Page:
Rescuers braced for a difficult evacuation for 13 members of a Thai youth soccer team found alive in a cave nine days after they went missing, as a phone cable was hurriedly fed into the underground chambers in the hope of allowing them to speak to their families for the first time since their ordeal began.
The 12 young boys and their coach were discovered rake thin and hungry on a mound of mud surrounded by water late on Monday, ending an agonizing search that captivated a nation.
A team of Thai Navy SEAL divers — including a medic — has joined them on the bank, while rescuers pour over evacuation plans from the Tham Luang cave complex in northern Thailand before heavy rains return and raise the water level.
Much-needed food and medical supplies — including high-calorie gels and paracetamol — yesterday reached the group as rescuers prepared for a prolonged extraction operation.
“A telephone line will be installed tonight... They [the boys] will be able to talk with their families via military phone,” Chiang Rai Province Deputy Governor Passakorn Boonyarat told reporters late yesterday.
He refused to speculate on how long they might be trapped, but said that while there are enough provisions for four months, anyone fit and able to leave the cave would be evacuated as soon as possible.
“Any boys who are ready can come out first,” he said, as rescuers mapped out the complex logistics of moving 13 weak and inexperienced divers out of a partially submerged cave.
Time may be against them given the region’s incessant monsoon rains.
The boys were discovered at about 10pm on Monday by British divers about 400m from where they were believed to be stranded several kilometers inside the cave.
As the first footage of the kids spread across social media early yesterday, jubilation erupted across a nation that has been glued to each twist of the massive rescue operation.
Video posted on the Thai Navy SEAL Facebook page shows one of the boys asking the rescuers to “go outside.”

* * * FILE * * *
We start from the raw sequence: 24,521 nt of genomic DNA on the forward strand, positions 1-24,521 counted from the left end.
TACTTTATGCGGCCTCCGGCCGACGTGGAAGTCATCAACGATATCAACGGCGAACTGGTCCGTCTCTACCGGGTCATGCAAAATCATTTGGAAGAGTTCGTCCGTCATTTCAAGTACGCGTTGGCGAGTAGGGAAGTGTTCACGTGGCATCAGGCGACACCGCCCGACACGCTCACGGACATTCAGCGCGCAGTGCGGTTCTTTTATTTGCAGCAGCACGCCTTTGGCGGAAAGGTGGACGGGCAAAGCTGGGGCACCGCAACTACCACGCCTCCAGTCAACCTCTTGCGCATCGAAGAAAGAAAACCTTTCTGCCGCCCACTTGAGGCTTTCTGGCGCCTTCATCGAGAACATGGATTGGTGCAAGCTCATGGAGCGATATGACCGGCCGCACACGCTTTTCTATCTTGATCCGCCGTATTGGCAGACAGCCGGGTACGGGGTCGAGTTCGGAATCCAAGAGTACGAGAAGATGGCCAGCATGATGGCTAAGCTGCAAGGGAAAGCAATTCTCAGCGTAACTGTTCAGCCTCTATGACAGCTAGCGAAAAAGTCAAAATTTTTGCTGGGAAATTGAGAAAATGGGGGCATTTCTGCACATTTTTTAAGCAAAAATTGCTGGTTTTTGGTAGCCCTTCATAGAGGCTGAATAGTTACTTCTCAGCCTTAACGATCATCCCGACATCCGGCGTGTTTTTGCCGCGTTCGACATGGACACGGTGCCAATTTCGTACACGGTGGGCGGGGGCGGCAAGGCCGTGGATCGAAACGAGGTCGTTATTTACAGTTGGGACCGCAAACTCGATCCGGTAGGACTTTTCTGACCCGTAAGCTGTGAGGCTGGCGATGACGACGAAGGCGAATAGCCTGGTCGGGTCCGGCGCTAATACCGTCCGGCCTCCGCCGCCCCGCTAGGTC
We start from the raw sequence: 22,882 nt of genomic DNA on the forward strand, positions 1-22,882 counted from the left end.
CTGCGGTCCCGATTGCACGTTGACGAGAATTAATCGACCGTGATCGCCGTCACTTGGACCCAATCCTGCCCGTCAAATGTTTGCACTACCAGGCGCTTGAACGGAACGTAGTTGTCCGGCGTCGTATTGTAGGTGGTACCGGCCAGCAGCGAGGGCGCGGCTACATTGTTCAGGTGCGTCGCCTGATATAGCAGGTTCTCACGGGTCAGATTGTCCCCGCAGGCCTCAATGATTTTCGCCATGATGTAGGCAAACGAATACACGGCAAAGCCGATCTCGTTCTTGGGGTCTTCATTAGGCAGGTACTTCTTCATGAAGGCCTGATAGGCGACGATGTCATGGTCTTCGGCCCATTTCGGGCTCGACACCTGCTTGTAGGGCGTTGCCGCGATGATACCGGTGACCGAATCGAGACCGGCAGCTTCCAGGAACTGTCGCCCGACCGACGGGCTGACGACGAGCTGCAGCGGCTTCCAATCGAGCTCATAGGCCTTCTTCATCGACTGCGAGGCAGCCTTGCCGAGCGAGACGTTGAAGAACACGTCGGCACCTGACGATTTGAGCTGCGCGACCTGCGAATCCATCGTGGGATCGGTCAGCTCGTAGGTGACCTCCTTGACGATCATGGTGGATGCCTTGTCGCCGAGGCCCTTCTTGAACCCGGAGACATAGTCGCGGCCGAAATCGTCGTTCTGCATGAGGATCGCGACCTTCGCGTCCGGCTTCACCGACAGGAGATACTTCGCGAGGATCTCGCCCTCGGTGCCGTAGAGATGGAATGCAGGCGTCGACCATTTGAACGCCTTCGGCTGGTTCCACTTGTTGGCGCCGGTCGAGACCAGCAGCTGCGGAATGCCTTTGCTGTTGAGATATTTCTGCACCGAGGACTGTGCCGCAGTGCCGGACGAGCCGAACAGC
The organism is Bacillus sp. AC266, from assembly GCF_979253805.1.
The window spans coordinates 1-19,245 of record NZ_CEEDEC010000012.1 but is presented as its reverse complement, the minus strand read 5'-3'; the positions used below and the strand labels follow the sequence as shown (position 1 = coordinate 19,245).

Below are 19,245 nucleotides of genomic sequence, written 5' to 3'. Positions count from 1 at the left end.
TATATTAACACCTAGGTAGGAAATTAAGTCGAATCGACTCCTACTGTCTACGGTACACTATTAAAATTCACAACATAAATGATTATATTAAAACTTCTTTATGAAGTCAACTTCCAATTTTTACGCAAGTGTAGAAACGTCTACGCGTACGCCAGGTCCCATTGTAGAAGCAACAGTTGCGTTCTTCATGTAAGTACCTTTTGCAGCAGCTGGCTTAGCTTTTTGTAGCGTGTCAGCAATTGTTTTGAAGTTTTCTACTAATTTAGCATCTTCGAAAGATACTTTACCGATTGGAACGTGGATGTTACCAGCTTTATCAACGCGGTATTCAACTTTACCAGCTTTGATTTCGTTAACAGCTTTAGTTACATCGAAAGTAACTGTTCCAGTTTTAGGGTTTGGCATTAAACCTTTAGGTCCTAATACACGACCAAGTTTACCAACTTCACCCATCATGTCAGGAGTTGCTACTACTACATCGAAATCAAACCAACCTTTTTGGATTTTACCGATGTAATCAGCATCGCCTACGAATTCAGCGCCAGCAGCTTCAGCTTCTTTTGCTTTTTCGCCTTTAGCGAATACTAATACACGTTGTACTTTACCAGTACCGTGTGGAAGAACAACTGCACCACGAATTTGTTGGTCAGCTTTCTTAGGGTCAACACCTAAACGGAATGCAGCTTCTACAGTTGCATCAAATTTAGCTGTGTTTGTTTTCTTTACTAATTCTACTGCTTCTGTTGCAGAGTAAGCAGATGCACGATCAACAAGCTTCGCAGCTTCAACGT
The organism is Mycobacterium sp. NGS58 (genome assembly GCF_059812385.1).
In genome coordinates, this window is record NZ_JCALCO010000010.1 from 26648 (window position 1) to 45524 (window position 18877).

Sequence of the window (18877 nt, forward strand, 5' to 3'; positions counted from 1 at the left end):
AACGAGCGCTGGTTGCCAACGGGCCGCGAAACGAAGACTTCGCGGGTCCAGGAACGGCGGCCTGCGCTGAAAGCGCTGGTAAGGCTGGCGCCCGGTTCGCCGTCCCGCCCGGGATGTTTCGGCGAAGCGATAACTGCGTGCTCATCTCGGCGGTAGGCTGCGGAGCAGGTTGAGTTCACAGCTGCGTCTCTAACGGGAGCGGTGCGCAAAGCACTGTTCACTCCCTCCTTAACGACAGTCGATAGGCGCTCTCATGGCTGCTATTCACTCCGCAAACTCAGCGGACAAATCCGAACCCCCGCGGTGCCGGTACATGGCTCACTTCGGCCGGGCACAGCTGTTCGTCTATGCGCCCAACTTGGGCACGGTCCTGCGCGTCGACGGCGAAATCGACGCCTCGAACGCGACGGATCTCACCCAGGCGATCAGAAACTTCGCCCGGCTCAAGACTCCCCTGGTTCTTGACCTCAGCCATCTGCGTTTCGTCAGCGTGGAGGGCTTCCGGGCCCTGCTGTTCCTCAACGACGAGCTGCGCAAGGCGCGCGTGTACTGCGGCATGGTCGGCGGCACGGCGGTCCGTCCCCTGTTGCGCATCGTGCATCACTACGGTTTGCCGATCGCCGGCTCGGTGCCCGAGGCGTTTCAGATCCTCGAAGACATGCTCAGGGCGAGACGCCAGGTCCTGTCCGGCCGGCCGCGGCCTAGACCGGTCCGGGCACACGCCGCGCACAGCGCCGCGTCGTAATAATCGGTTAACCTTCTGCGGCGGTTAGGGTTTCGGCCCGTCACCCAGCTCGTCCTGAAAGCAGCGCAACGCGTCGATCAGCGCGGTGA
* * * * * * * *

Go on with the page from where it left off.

In response the British diver says: “No, no not today.... Many, many people are coming... We are the first.”
“We called this ‘mission impossible’ because it rained every day ... but with our determination and equipment we fought nature,” Chiang Rai Governor Narongsak Osottanakorn said.
The harrowing task of getting the boys out is fraught with challenges.
An experienced SEAL diver takes about six hours to navigate the rugged, flooded kilometers-long course toward the entrance.
Experts say the risks of panic, drowning or an accident are high for young, scared and physically drained divers trying to negotiate the tight, winding passages.
If diving proves impossible, there is an outside chance a hole can be drilled into the cave to evacuate them or they will have to wait for waters to recede and walk out — the longest of the options.
Relatives led the outpouring of joy at the dramatic discovery of the boys perched on the muddy bank.
“I’m so relieved, though I still don’t have the chance to see him... I want to tell him I’m still here waiting,” Kieng Khamleu said of her son Pornchai Khamleung inside the cave.
Another parent said he could hardly believe the good news.
“It’s unimaginable. I’ve been waiting for 10 days, I never imagined this day would come,” the father of one of the boys said.
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